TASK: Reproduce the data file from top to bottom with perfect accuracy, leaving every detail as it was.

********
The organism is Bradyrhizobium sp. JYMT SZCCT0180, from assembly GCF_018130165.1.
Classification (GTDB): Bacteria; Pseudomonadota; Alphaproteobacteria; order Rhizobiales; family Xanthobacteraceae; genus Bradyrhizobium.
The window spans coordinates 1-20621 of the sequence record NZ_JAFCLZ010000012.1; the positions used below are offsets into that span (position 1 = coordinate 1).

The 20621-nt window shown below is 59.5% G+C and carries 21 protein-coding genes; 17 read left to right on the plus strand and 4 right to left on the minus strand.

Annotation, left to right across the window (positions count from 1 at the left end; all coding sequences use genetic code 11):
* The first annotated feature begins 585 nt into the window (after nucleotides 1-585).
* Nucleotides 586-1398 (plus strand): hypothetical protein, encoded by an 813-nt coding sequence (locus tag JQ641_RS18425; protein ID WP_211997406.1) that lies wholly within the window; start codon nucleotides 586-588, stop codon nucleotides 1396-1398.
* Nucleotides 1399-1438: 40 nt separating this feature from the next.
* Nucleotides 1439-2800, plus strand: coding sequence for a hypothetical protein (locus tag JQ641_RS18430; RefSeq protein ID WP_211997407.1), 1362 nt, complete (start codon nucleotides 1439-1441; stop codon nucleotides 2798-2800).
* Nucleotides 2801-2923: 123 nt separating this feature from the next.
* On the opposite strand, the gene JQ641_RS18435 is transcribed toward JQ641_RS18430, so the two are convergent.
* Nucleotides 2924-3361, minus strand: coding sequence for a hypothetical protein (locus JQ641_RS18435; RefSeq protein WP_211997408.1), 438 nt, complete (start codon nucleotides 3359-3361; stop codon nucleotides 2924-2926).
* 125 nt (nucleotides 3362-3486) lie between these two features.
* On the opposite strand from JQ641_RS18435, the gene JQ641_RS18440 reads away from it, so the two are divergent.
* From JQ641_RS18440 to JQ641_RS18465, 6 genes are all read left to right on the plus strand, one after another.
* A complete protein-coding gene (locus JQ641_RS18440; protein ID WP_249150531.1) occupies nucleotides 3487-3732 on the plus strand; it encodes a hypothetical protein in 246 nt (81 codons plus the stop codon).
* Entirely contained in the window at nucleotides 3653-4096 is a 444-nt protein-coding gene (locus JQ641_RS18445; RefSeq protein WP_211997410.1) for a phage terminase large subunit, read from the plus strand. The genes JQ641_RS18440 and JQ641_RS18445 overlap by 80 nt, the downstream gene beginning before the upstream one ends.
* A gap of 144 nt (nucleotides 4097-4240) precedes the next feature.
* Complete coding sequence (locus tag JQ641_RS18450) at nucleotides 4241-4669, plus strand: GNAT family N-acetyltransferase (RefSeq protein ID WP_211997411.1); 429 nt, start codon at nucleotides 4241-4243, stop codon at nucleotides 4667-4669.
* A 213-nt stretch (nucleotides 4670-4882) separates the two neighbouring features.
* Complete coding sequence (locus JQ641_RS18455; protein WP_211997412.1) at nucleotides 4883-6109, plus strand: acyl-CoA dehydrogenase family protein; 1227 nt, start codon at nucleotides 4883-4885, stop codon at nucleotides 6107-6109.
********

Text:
The organism is Bradyrhizobium sp. JYMT SZCCT0180, from assembly GCF_018130165.1.
Classification (GTDB): Bacteria; Pseudomonadota; Alphaproteobacteria; order Rhizobiales; family Xanthobacteraceae; genus Bradyrhizobium.
The window spans coordinates 1-20621 of the sequence record NZ_JAFCLZ010000012.1; the positions used below are offsets into that span (position 1 = coordinate 1).

The 20621-nt window shown below is 59.5% G+C and carries 21 protein-coding genes; 17 read left to right on the plus strand and 4 right to left on the minus strand.

Annotation, left to right across the window (positions count from 1 at the left end; all coding sequences use genetic code 11):
* The first annotated feature begins 585 nt into the window (after nucleotides 1-585).
* Nucleotides 586-1398 (plus strand): hypothetical protein, encoded by an 813-nt coding sequence (locus tag JQ641_RS18425; protein ID WP_211997406.1) that lies wholly within the window; start codon nucleotides 586-588, stop codon nucleotides 1396-1398.
* Nucleotides 1399-1438: 40 nt separating this feature from the next.
* Nucleotides 1439-2800, plus strand: coding sequence for a hypothetical protein (locus tag JQ641_RS18430; RefSeq protein ID WP_211997407.1), 1362 nt, complete (start codon nucleotides 1439-1441; stop codon nucleotides 2798-2800).
* Nucleotides 2801-2923: 123 nt separating this feature from the next.
* On the opposite strand, the gene JQ641_RS18435 is transcribed toward JQ641_RS18430, so the two are convergent.
* Nucleotides 2924-3361, minus strand: coding sequence for a hypothetical protein (locus JQ641_RS18435; RefSeq protein WP_211997408.1), 438 nt, complete (start codon nucleotides 3359-3361; stop codon nucleotides 2924-2926).
* 125 nt (nucleotides 3362-3486) lie between these two features.
* On the opposite strand from JQ641_RS18435, the gene JQ641_RS18440 reads away from it, so the two are divergent.
* From JQ641_RS18440 to JQ641_RS18465, 6 genes are all read left to right on the plus strand, one after another.
* A complete protein-coding gene (locus JQ641_RS18440; protein ID WP_249150531.1) occupies nucleotides 3487-3732 on the plus strand; it encodes a hypothetical protein in 246 nt (81 codons plus the stop codon).
* Entirely contained in the window at nucleotides 3653-4096 is a 444-nt protein-coding gene (locus JQ641_RS18445; RefSeq protein WP_211997410.1) for a phage terminase large subunit, read from the plus strand. The genes JQ641_RS18440 and JQ641_RS18445 overlap by 80 nt, the downstream gene beginning before the upstream one ends.
* A gap of 144 nt (nucleotides 4097-4240) precedes the next feature.
* Complete coding sequence (locus tag JQ641_RS18450) at nucleotides 4241-4669, plus strand: GNAT family N-acetyltransferase (RefSeq protein ID WP_211997411.1); 429 nt, start codon at nucleotides 4241-4243, stop codon at nucleotides 4667-4669.
* A 213-nt stretch (nucleotides 4670-4882) separates the two neighbouring features.
* Complete coding sequence (locus JQ641_RS18455; protein WP_211997412.1) at nucleotides 4883-6109, plus strand: acyl-CoA dehydrogenase family protein; 1227 nt, start codon at nucleotides 4883-4885, stop codon at nucleotides 6107-6109.